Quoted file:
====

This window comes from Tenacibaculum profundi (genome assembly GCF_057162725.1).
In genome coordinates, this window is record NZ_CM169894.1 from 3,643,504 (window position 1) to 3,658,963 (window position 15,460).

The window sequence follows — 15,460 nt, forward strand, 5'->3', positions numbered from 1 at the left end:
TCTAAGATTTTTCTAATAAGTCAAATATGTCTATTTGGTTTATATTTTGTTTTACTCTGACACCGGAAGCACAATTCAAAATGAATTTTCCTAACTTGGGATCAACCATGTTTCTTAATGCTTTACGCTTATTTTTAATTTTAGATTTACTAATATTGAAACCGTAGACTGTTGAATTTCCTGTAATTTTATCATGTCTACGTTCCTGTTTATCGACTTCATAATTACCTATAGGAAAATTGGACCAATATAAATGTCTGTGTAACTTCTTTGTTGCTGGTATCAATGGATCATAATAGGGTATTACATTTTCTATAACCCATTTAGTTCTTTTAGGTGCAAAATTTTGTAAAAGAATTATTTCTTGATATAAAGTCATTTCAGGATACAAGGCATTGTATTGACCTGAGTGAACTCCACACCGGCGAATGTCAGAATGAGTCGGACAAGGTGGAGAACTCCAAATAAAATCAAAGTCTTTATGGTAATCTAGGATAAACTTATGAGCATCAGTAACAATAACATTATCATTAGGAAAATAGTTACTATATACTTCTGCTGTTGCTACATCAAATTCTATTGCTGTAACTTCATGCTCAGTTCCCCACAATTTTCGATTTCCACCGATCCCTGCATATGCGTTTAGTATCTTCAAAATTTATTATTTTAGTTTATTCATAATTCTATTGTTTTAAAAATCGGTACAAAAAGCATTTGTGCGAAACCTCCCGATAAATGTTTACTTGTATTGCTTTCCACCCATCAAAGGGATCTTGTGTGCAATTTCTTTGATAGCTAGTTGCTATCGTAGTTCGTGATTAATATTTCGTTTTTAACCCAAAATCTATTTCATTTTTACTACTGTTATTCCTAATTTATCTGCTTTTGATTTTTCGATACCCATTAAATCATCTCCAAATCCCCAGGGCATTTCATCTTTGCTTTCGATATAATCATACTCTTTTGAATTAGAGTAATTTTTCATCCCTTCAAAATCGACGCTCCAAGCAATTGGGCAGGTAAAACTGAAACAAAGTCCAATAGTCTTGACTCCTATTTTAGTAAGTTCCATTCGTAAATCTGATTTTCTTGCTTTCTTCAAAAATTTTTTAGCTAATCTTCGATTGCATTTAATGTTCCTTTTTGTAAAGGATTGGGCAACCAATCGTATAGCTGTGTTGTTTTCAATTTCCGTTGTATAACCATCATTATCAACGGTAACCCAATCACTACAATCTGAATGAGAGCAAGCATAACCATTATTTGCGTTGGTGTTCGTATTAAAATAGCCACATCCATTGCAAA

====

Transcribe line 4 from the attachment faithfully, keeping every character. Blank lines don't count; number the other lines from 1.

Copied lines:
TCTAAGATTTTTCTAATAAGTCAAATATGTCTATTTGGTTTATATTTTGTTTTACTCTGACACCGGAAGCACAATTCAAAATGAATTTTCCTAACTTGGGATCAACCATGTTTCTTAATGCTTTACGCTTATTTTTAATTTTAGATTTACTAATATTGAAACCGTAGACTGTTGAATTTCCTGTAATTTTATCATGTCTACGTTCCTGTTTATCGACTTCATAATTACCTATAGGAAAATTGGACCAATATAAATGTCTGTGTAACTTCTTTGTTGCTGGTATCAATGGATCATAATAGGGTATTACATTTTCTATAACCCATTTAGTTCTTTTAGGTGCAAAATTTTGTAAAAGAATTATTTCTTGATATAAAGTCATTTCAGGATACAAGGCATTGTATTGACCTGAGTGAACTCCACACCGGCGAATGTCAGAATGAGTCGGACAAGGTGGAGAACTCCAAATAAAATCAAAGTCTTTATGGTAATCTAGGATAAACTTATGAGCATCAGTAACAATAACATTATCATTAGGAAAATAGTTACTATATACTTCTGCTGTTGCTACATCAAATTCTATTGCTGTAACTTCATGCTCAGTTCCCCACAATTTTCGATTTCCACCGATCCCTGCATATGCGTTTAGTATCTTCAAAATTTATTATTTTAGTTTATTCATAATTCTATTGTTTTAAAAATCGGTACAAAAAGCATTTGTGCGAAACCTCCCGATAAATGTTTACTTGTATTGCTTTCCACCCATCAAAGGGATCTTGTGTGCAATTTCTTTGATAGCTAGTTGCTATCGTAGTTCGTGATTAATATTTCGTTTTTAACCCAAAATCTATTTCATTTTTACTACTGTTATTCCTAATTTATCTGCTTTTGATTTTTCGATACCCATTAAATCATCTCCAAATCCCCAGGGCATTTCATCTTTGCTTTCGATATAATCATACTCTTTTGAATTAGAGTAATTTTTCATCCCTTCAAAATCGACGCTCCAAGCAATTGGGCAGGTAAAACTGAAACAAAGTCCAATAGTCTTGACTCCTATTTTAGTAAGTTCCATTCGTAAATCTGATTTTCTTGCTTTCTTCAAAAATTTTTTAGCTAATCTTCGATTGCATTTAATGTTCCTTTTTGTAAAGGATTGGGCAACCAATCGTATAGCTGTGTTGTTTTCAATTTCCGTTGTATAACCATCATTATCAACGGTAACCCAATCACTACAATCTGAATGAGAGCAAGCATAACCATTATTTGCGTTGGTGTTCGTATTAAAATAGCCACATCCATTGCAAA